Before, Live video required a tablet, smartphone or camera setups that utilized the Facebook Live API.
For now, this feature is only available to businesses and brands with Facebook Pages, not individuals, but it’s the sort of feature that will eventually make its way to the masses. It also makes Facebook Live much more competitive with YouTube, where daily vloggers often record from their PCs.
Facebook is also making it easier for Pages who have a large staff who use Facebook Live streaming. Before, only Page admins were allowed to go live, but now, admins can designate others as “Live Contributors” – a new role that will allow those people to stream to the Page at any time, with gaining access to other administrative functions. This makes sense for news organizations in particular, where journalists may contribute to Pages, but where admins may be those on the company’s social team – not reporters in the field.
Facebook profiles for celebrities, journalists, politicians and other highly followed figures with 5,000 or more subscribers will also gain access to video metrics for their public videos, both regular and live. Arriving in the coming weeks, these “lightweight insights,” as Facebook described them, will include metrics like total minutes viewed, total number of views, and total engagement (reactions, comments and shares).
Plus, users can see aggregated insights over different periods of time, like a week, month, two months, etc. These will include the total number of video posts, engagement, total views and minutes viewed, and total number of Profile followers.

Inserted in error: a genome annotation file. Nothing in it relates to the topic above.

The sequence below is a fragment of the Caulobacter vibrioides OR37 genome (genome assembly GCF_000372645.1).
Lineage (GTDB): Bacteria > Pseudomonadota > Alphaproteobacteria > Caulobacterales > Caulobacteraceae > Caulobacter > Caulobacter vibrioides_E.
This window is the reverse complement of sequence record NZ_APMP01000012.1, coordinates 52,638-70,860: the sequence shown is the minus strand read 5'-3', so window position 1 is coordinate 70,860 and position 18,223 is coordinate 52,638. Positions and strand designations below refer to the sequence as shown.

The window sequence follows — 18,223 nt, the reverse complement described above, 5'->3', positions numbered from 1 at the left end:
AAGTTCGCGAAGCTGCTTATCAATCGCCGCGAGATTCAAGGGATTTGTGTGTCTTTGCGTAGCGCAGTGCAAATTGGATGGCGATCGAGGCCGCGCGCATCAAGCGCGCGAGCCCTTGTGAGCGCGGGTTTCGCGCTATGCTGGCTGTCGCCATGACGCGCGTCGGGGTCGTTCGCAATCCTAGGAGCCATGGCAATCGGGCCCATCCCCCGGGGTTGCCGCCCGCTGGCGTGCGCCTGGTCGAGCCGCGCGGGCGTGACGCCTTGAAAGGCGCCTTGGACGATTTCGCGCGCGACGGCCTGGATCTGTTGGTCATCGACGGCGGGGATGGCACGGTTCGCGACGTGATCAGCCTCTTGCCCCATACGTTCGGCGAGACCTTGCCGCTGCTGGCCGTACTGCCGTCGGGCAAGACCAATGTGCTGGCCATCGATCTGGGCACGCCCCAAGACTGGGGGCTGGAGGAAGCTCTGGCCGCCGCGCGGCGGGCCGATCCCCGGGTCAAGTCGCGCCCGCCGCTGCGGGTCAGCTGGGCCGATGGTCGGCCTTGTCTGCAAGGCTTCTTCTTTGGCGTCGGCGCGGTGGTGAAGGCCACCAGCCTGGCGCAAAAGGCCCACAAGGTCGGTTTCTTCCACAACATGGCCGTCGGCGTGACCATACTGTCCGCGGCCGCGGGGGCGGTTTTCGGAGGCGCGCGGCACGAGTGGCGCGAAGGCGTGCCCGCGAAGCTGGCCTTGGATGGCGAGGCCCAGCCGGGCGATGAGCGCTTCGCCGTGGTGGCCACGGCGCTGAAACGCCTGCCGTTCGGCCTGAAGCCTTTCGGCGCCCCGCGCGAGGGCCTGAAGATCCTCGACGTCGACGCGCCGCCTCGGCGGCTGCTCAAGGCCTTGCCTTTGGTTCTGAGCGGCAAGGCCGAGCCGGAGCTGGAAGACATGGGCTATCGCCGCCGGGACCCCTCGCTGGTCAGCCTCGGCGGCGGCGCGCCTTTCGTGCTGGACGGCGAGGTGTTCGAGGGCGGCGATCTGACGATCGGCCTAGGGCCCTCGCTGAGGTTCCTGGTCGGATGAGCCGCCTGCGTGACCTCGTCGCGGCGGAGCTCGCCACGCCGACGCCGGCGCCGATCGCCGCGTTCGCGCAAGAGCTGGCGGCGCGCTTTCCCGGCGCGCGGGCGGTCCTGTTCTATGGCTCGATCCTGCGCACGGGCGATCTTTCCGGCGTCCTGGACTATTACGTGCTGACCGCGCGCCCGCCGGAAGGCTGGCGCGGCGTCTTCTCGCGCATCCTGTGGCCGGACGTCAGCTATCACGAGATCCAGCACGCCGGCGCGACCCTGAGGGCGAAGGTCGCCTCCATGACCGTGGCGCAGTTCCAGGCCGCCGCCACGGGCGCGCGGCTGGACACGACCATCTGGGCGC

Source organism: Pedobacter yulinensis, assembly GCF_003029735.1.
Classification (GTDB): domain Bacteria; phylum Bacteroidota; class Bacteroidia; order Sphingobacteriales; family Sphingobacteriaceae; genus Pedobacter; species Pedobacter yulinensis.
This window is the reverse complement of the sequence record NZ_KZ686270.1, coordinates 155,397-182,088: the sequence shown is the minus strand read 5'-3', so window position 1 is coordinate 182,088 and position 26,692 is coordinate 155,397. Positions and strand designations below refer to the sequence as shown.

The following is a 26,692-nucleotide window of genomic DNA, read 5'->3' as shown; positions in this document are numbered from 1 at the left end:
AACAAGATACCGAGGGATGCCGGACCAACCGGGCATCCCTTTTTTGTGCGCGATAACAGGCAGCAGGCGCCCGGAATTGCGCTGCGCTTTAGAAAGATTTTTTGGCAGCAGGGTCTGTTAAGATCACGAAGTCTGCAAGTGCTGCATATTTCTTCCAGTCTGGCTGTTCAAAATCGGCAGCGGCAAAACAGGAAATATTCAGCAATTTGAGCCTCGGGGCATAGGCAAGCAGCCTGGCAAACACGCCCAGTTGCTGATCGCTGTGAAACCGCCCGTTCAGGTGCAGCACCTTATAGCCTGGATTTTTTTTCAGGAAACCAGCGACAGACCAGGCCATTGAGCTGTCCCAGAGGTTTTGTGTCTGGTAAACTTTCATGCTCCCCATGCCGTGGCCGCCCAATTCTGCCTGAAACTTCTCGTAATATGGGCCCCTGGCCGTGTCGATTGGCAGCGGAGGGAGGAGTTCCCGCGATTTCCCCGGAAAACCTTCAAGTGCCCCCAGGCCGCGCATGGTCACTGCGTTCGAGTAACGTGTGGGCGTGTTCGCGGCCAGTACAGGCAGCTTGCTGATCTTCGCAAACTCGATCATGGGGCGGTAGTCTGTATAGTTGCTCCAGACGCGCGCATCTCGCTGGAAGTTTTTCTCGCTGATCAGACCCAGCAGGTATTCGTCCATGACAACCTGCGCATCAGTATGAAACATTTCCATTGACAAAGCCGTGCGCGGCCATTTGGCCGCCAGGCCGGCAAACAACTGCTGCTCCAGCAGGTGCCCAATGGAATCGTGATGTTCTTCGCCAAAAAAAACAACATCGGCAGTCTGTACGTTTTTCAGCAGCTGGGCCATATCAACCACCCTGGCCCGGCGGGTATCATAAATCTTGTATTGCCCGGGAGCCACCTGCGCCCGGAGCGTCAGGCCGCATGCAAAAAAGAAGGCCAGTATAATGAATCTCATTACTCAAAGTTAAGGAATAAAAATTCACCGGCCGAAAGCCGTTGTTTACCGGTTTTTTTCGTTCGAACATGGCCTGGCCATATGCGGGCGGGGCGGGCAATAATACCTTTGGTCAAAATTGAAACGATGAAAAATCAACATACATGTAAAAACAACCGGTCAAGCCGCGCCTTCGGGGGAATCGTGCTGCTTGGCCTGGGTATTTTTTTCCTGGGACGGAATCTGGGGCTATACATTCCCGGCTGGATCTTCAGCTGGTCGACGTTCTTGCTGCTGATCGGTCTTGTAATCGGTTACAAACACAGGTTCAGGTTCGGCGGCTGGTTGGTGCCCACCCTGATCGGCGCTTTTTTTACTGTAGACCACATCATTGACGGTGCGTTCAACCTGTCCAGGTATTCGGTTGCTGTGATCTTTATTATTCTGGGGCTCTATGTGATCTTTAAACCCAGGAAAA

There were a few other tweaks and additions to the platform, as well, including the ability to pin comments to the bottom of a Live broadcast as a means of highlighting important text for viewers; permalinks to a Page’s video content (e.g. “facebook.com/pagename/videos”); and the ability to crosspost previously Live videos across multiple Pages.
The updates were all based on feedback from Publishers and tie in to Facebook’s broader efforts in establishing its Live platform as a competitor with larger video networks like YouTube and other social rivals, like Twitter’s live streams and Periscope. The move follows another announcement this week about a series of updates aimed at journalists and publishers, which include different ways to package stories, new business models like subscriptions, and training courses that teach reporters how to use features like Facebook Live, among other things.
Facebook Live, the social network’s live video streaming platform, received a series of updates this week, the most notable being the ability for broadcasters to “go live” from their desktop and laptop computers. Video creators will be able to stream from their web browser directly to their Facebook Page, the company explains, which makes the system ideal for certain types of recordings in particular, such as daily vlogs, for example. TechCrunch